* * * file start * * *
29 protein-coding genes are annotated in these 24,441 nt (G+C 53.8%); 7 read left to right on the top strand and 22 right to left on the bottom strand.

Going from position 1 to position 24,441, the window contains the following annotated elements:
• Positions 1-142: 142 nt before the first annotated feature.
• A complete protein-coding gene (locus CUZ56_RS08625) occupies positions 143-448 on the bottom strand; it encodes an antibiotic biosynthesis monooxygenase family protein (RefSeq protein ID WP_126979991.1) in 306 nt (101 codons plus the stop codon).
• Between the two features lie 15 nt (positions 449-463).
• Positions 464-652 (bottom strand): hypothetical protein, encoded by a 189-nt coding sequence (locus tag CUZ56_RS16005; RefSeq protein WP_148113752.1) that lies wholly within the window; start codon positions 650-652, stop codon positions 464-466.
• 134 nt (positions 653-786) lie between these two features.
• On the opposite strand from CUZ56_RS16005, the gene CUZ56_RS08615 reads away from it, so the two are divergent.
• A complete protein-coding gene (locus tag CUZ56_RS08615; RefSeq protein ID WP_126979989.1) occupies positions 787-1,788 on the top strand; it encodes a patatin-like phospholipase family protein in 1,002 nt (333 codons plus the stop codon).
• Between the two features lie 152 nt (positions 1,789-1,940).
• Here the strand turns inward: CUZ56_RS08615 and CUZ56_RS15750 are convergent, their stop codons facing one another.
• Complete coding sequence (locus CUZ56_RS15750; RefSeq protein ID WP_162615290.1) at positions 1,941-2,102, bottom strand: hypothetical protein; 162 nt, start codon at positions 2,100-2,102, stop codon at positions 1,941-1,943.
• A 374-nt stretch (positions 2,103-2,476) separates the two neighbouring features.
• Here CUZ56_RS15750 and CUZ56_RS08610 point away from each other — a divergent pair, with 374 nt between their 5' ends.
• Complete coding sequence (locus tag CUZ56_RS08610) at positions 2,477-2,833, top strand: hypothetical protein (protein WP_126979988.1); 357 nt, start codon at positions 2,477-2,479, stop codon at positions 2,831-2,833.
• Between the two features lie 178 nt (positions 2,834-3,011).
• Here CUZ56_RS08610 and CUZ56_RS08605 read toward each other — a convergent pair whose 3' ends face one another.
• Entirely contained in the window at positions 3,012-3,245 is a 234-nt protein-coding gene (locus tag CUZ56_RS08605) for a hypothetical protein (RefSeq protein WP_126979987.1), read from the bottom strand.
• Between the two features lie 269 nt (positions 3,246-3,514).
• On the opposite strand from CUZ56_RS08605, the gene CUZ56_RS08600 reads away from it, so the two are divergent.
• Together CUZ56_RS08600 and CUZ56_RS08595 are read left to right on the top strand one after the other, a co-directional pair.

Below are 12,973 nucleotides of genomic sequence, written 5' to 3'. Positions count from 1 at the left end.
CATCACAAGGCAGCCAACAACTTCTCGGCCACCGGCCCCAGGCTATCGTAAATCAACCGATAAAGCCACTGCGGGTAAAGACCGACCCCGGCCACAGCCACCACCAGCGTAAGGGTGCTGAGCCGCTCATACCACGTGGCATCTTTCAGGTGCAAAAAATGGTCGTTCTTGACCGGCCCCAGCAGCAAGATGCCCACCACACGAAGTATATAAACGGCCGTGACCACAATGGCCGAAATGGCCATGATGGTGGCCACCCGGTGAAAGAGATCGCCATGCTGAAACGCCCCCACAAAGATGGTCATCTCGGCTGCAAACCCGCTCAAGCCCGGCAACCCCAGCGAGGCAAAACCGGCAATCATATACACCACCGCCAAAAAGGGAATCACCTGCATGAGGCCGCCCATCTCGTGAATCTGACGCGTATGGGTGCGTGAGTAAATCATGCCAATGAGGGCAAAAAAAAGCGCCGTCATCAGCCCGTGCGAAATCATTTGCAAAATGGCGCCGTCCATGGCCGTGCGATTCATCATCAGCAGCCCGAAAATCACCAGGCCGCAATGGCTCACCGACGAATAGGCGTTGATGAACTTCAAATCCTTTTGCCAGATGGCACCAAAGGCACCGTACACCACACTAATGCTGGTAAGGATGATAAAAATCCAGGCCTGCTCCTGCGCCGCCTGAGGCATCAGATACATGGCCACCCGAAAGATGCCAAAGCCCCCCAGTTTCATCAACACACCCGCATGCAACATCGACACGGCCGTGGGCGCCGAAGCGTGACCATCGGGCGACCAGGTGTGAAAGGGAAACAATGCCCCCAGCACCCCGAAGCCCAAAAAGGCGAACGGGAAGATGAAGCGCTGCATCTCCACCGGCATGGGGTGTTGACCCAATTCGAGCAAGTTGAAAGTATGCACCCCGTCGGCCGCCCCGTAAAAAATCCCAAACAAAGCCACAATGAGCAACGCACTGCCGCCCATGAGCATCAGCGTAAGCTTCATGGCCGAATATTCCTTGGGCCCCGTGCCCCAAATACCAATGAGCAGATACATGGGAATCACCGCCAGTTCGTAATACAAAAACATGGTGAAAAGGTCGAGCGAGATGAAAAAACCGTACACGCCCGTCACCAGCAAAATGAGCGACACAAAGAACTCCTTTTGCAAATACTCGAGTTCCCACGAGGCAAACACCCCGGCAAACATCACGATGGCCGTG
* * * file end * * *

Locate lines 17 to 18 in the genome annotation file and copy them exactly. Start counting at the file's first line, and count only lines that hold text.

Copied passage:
• Here CUZ56_RS08610 and CUZ56_RS08605 read toward each other — a convergent pair whose 3' ends face one another.
• Entirely contained in the window at positions 3,012-3,245 is a 234-nt protein-coding gene (locus tag CUZ56_RS08605) for a hypothetical protein (RefSeq protein WP_126979987.1), read from the bottom strand.